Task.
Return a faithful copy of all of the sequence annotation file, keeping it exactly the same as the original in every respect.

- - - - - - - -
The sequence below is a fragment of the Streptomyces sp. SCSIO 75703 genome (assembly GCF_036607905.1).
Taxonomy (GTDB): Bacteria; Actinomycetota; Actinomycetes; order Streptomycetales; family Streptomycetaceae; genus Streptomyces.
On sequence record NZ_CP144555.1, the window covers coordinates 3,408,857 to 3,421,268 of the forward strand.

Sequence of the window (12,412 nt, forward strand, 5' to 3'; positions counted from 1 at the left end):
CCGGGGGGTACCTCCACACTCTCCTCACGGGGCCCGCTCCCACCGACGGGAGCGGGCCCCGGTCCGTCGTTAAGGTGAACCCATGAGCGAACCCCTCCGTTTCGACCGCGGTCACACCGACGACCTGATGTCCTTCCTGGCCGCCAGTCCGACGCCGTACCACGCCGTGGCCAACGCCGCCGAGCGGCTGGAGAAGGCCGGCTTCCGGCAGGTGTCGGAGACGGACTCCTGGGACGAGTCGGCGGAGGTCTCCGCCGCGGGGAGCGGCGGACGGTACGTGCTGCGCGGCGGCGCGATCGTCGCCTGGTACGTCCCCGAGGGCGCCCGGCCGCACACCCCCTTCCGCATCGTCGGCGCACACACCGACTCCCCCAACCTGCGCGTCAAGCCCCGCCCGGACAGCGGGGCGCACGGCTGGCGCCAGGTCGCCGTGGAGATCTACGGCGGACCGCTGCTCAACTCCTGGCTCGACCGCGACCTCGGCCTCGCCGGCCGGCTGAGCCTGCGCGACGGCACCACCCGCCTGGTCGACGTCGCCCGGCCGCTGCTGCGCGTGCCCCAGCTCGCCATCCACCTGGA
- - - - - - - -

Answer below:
The sequence below is a fragment of the Streptomyces sp. SCSIO 75703 genome (assembly GCF_036607905.1).
Taxonomy (GTDB): Bacteria; Actinomycetota; Actinomycetes; order Streptomycetales; family Streptomycetaceae; genus Streptomyces.
On sequence record NZ_CP144555.1, the window covers coordinates 3,408,857 to 3,421,268 of the forward strand.

Sequence of the window (12,412 nt, forward strand, 5' to 3'; positions counted from 1 at the left end):
CCGGGGGGTACCTCCACACTCTCCTCACGGGGCCCGCTCCCACCGACGGGAGCGGGCCCCGGTCCGTCGTTAAGGTGAACCCATGAGCGAACCCCTCCGTTTCGACCGCGGTCACACCGACGACCTGATGTCCTTCCTGGCCGCCAGTCCGACGCCGTACCACGCCGTGGCCAACGCCGCCGAGCGGCTGGAGAAGGCCGGCTTCCGGCAGGTGTCGGAGACGGACTCCTGGGACGAGTCGGCGGAGGTCTCCGCCGCGGGGAGCGGCGGACGGTACGTGCTGCGCGGCGGCGCGATCGTCGCCTGGTACGTCCCCGAGGGCGCCCGGCCGCACACCCCCTTCCGCATCGTCGGCGCACACACCGACTCCCCCAACCTGCGCGTCAAGCCCCGCCCGGACAGCGGGGCGCACGGCTGGCGCCAGGTCGCCGTGGAGATCTACGGCGGACCGCTGCTCAACTCCTGGCTCGACCGCGACCTCGGCCTCGCCGGCCGGCTGAGCCTGCGCGACGGCACCACCCGCCTGGTCGACGTCGCCCGGCCGCTGCTGCGCGTGCCCCAGCTCGCCATCCACCTGGA